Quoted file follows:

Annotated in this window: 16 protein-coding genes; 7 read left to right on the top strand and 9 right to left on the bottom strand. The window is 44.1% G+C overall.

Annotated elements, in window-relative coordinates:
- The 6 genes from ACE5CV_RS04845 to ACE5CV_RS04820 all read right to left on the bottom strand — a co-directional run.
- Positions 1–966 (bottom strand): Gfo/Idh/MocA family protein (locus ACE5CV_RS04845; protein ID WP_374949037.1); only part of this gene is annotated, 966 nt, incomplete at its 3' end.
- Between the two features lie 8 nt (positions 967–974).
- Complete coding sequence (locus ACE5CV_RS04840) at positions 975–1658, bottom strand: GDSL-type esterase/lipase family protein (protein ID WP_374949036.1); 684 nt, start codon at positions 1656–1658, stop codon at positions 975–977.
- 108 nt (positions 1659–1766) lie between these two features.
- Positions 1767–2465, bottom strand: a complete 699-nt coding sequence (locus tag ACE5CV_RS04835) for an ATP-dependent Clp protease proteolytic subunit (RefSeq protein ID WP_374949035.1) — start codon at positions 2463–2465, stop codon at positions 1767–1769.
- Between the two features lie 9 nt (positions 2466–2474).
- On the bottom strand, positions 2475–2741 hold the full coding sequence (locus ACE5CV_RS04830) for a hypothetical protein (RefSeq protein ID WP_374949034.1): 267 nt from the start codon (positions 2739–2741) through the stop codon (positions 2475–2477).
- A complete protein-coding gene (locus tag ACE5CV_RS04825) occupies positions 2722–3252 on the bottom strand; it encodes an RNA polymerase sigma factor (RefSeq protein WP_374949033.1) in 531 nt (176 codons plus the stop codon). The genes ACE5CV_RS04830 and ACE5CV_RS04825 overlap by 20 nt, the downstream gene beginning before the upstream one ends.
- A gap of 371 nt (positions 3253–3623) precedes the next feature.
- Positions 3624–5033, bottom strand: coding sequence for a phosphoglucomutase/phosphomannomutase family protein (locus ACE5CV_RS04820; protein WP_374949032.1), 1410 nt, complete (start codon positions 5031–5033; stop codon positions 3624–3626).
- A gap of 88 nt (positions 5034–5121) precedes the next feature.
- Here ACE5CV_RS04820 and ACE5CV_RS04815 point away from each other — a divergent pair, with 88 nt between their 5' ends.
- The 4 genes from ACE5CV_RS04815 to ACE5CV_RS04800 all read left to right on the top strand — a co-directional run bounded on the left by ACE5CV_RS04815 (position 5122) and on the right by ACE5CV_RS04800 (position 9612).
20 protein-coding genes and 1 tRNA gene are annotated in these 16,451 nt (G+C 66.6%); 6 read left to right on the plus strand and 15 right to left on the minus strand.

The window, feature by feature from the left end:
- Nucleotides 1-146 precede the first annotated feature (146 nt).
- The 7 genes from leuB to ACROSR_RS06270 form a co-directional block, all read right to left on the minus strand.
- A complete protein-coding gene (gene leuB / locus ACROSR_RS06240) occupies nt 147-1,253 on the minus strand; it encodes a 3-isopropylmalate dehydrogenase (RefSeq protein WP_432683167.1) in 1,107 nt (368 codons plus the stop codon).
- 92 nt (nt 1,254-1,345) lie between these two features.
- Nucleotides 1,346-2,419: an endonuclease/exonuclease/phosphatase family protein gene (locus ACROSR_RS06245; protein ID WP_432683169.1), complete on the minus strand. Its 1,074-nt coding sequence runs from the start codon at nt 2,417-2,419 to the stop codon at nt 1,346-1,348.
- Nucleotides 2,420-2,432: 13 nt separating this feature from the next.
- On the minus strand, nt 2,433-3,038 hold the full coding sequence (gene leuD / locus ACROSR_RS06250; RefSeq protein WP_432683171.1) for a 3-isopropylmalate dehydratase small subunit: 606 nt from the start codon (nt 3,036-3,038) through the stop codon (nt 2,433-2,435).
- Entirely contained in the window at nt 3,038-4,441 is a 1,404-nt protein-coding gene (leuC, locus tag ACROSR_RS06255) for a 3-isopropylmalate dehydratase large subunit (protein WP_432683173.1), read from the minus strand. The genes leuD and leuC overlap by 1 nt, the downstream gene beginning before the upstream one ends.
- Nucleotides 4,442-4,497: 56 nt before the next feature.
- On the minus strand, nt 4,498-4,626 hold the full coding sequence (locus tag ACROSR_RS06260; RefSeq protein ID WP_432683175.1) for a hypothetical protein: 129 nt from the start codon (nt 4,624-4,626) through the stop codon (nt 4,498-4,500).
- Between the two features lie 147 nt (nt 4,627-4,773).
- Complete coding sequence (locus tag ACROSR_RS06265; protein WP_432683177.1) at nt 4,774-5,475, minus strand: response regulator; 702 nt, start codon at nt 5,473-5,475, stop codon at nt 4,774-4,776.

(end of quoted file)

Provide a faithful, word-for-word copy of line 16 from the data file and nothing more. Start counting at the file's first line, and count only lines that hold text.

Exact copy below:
- The 4 genes from ACE5CV_RS04815 to ACE5CV_RS04800 all read left to right on the top strand — a co-directional run bounded on the left by ACE5CV_RS04815 (position 5122) and on the right by ACE5CV_RS04800 (position 9612).